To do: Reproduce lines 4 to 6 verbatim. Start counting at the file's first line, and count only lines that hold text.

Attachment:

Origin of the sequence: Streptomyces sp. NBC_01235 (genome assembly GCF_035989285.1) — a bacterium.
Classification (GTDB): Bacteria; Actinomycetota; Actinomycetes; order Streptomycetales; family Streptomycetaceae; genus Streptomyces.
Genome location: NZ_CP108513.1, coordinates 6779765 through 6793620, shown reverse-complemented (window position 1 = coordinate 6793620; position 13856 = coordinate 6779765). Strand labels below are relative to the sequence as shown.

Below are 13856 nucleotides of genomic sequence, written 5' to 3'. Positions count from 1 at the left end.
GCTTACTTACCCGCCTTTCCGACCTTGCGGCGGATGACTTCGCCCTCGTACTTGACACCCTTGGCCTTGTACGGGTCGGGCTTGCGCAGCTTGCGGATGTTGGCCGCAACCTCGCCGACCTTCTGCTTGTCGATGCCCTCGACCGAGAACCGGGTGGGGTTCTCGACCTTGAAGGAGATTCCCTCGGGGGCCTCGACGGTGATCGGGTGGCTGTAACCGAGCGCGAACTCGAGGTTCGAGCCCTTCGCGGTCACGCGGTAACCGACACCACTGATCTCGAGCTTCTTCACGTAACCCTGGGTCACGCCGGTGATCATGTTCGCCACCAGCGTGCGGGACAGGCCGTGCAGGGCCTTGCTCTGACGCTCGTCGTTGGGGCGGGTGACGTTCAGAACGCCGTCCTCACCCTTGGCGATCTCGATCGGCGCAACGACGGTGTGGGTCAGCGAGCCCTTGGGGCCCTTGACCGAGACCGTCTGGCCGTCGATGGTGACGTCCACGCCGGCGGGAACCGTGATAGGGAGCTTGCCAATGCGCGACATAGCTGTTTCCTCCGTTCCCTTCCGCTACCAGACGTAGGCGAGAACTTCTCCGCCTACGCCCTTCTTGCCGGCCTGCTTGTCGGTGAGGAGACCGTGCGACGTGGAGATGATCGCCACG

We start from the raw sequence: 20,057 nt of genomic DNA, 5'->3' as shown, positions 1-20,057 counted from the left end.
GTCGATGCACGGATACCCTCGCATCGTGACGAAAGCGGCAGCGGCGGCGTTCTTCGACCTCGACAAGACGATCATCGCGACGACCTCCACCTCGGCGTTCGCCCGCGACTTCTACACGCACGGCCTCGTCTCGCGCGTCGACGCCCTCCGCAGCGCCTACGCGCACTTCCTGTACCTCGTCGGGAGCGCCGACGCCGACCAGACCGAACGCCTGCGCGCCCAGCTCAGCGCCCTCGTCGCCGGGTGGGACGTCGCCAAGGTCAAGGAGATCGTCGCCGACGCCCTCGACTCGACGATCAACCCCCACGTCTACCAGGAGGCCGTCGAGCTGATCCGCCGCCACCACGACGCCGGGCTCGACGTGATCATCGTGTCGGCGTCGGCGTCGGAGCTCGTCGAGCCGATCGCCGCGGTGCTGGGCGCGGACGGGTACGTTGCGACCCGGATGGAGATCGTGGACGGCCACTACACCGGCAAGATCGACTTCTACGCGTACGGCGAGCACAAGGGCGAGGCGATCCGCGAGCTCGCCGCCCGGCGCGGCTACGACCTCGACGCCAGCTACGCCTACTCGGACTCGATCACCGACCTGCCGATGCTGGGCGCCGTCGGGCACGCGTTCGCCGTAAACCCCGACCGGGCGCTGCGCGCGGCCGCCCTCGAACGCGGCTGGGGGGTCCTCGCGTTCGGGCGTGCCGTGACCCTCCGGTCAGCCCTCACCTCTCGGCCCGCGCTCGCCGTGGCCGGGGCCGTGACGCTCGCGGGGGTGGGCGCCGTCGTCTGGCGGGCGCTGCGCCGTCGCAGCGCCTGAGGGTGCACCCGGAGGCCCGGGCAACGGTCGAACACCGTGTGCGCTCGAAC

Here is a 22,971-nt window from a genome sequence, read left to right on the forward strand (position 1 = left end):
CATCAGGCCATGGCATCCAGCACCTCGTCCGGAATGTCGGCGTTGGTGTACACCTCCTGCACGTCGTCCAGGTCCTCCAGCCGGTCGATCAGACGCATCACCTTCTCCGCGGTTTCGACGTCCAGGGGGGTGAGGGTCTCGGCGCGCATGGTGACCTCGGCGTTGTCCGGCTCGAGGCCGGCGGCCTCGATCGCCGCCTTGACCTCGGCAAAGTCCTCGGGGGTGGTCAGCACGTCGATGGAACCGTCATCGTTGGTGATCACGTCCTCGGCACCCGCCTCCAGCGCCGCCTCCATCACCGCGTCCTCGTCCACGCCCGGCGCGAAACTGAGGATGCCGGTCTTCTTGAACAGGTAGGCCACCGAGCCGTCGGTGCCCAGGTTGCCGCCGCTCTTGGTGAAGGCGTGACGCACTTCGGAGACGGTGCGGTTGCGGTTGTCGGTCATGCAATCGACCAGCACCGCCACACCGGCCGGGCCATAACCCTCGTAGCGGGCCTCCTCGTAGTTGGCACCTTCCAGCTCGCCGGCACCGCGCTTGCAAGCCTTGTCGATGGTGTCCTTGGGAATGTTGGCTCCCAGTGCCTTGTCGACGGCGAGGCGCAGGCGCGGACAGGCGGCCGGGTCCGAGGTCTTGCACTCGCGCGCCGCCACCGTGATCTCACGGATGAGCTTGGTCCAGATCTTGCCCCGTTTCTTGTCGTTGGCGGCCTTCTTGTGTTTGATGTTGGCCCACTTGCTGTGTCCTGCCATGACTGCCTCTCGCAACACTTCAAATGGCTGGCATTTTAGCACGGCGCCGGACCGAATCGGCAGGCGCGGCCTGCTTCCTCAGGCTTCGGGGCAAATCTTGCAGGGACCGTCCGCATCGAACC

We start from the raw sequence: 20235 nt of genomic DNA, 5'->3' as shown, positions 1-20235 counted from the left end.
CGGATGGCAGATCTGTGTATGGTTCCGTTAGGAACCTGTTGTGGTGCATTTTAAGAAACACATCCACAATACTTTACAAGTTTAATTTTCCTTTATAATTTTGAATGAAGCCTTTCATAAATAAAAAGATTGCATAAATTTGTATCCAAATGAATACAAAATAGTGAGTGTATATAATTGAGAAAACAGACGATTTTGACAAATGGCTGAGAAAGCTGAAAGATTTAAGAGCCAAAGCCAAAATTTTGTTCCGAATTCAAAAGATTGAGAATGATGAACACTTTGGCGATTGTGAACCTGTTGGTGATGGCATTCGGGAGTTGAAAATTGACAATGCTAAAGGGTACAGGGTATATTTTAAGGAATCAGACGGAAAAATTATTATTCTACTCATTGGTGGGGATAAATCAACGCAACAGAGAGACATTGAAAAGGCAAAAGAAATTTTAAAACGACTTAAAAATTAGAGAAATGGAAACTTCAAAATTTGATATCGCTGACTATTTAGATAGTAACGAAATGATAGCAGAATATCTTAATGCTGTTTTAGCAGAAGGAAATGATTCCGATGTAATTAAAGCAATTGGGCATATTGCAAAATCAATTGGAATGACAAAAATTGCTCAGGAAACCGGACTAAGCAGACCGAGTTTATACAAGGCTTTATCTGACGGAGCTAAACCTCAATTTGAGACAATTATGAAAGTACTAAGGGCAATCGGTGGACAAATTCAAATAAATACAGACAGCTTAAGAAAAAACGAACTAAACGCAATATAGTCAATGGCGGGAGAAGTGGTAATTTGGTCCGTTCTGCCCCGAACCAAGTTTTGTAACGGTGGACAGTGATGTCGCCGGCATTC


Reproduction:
Below are 13856 nucleotides of genomic sequence, written 5' to 3'. Positions count from 1 at the left end.
GCTTACTTACCCGCCTTTCCGACCTTGCGGCGGATGACTTCGCCCTCGTACTTGACACCCTTGGCCTTGTACGGGTCGGGCTTGCGCAGCTTGCGGATGTTGGCCGCAACCTCGCCGACCTTCTGCTTGTCGATGCCCTCGACCGAGAACCGGGTGGGGTTCTCGACCTTGAAGGAGATTCCCTCGGGGGCCTCGACGGTGATCGGGTGGCTGTAACCGAGCGCGAACTCGAGGTTCGAGCCCTTCGCGGTCACGCGGTAACCGACACCACTGATCTCGAGCTTCTTCACGTAACCCTGGGTCACGCCGGTGATCATGTTCGCCACCAGCGTGCGGGACAGGCCGTGCAGGGCCTTGCTCTGACGCTCGTCGTTGGGGCGGGTGACGTTCAGAACGCCGTCCTCACCCTTGGCGATCTCGATCGGCGCAACGACGGTGTGGGTCAGCGAGCCCTTGGGGCCCTTGACCGAGACCGTCTGGCCGTCGATGGTGACGTCCACGCCGGCGGGAACCGTGATAGGGAGCTTGCCAATGCGCGACATAGCTGTTTCCTCCGTTCCCTTCCGCTACCAGACGTAGGCGAGAACTTCTCCGCCTACGCCCTTCTTGCCGGCCTGCTTGTCGGTGAGGAGACCGTGCGACGTGGAGATGATCGCCACG

We start from the raw sequence: 20,057 nt of genomic DNA, 5'->3' as shown, positions 1-20,057 counted from the left end.